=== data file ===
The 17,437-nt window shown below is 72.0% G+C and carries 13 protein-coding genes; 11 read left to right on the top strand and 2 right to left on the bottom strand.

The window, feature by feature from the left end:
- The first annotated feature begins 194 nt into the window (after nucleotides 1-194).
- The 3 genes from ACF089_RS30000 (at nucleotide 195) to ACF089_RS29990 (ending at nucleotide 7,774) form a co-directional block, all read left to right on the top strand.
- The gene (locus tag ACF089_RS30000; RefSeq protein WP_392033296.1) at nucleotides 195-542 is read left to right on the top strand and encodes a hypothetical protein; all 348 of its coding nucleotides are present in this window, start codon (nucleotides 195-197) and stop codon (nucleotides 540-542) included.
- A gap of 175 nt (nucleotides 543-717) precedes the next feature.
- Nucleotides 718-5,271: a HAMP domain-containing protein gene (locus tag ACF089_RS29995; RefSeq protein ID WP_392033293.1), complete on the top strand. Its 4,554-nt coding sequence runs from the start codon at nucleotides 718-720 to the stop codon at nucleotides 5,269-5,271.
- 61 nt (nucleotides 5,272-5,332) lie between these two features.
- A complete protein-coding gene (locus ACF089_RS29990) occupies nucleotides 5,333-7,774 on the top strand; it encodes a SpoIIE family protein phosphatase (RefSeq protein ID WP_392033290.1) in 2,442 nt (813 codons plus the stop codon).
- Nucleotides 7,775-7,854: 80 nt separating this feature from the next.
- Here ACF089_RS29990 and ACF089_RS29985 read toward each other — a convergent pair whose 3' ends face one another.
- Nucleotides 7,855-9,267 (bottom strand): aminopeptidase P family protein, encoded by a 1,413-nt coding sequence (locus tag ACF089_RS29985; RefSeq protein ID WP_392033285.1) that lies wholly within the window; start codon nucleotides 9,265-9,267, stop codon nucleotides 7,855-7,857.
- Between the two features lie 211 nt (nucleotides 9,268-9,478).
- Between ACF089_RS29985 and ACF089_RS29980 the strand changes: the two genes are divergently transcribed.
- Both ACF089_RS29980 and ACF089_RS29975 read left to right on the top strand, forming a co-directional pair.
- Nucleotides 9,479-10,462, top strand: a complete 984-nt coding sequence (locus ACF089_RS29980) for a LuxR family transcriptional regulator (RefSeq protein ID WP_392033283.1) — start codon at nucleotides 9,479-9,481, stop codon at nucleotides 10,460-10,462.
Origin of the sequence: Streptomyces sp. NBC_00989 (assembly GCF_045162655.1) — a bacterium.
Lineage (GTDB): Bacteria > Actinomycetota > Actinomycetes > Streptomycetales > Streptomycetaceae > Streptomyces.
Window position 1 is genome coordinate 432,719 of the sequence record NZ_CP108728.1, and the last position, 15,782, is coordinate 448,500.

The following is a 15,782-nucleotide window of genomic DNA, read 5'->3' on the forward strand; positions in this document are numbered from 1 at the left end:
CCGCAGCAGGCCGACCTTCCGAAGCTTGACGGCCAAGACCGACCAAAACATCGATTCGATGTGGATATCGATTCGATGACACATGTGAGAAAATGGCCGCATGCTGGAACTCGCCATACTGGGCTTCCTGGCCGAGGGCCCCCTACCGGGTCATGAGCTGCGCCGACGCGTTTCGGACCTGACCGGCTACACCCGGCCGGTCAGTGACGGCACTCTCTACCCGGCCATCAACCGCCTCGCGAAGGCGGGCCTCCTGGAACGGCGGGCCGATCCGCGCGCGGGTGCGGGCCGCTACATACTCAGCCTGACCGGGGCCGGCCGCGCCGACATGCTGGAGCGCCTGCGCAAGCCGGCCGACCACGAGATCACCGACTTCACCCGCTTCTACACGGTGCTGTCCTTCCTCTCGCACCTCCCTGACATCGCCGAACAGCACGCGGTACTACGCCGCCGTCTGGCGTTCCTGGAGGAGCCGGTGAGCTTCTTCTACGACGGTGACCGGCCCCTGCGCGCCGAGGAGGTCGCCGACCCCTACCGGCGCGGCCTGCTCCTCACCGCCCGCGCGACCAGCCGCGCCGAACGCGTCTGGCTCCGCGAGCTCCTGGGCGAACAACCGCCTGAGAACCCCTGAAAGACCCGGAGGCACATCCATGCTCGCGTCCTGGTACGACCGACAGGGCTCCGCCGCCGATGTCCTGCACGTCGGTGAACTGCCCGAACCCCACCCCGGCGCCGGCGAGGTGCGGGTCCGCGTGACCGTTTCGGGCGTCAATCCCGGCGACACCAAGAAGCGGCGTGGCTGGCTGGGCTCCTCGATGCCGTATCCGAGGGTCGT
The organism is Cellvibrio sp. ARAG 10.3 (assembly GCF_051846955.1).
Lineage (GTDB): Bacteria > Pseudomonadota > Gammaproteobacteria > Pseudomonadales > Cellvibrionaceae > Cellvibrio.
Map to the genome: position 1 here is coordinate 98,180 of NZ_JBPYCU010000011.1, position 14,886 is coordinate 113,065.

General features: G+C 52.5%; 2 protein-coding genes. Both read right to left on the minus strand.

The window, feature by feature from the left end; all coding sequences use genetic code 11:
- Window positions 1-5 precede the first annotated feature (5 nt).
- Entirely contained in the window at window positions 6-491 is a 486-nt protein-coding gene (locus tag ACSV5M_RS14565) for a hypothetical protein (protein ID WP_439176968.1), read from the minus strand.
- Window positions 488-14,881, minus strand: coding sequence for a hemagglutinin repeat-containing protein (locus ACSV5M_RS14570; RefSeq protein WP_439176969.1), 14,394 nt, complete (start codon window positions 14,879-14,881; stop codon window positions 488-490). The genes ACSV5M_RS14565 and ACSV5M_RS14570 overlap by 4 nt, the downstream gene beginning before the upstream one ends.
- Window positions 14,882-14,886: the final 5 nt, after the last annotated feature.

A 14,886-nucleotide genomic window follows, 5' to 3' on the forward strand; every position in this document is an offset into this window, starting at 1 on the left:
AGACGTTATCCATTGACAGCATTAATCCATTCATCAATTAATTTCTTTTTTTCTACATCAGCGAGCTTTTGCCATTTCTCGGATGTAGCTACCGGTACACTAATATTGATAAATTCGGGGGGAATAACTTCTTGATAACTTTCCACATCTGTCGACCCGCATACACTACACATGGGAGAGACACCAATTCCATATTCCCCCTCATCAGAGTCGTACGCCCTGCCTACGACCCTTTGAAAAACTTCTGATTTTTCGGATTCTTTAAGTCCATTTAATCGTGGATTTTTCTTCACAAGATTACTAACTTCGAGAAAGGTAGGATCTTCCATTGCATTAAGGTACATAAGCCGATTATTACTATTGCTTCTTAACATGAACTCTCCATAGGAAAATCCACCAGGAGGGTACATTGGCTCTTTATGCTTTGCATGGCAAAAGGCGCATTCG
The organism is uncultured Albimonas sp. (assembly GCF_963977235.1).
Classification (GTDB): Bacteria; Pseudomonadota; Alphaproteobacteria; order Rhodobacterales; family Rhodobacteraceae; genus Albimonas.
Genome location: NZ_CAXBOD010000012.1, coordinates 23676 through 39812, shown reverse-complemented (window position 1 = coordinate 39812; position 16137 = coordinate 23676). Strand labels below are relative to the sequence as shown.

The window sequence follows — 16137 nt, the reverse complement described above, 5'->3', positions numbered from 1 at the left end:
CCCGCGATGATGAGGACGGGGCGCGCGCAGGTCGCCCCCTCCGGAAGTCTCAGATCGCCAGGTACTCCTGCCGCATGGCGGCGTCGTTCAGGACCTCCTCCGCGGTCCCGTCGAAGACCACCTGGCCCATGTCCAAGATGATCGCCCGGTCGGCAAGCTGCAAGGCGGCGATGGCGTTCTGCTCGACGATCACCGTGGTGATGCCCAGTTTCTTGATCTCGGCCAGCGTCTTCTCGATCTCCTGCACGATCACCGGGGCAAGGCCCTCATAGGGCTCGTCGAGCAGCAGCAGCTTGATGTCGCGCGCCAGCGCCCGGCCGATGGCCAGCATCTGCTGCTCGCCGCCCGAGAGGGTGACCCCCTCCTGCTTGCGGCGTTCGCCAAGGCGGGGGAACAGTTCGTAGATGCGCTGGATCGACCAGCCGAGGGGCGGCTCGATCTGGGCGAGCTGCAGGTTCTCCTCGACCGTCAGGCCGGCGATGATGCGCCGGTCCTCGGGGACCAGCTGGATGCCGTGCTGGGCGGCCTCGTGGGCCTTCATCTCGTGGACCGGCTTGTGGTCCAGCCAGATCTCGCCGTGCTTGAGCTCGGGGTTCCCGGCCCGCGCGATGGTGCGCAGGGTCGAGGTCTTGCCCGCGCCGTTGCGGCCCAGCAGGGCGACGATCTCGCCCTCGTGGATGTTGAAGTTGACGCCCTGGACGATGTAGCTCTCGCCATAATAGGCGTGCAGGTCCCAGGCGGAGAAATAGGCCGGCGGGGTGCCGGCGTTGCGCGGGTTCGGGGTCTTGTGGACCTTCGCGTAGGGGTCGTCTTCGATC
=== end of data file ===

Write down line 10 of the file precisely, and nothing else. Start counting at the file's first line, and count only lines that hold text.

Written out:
- Nucleotides 7,775-7,854: 80 nt separating this feature from the next.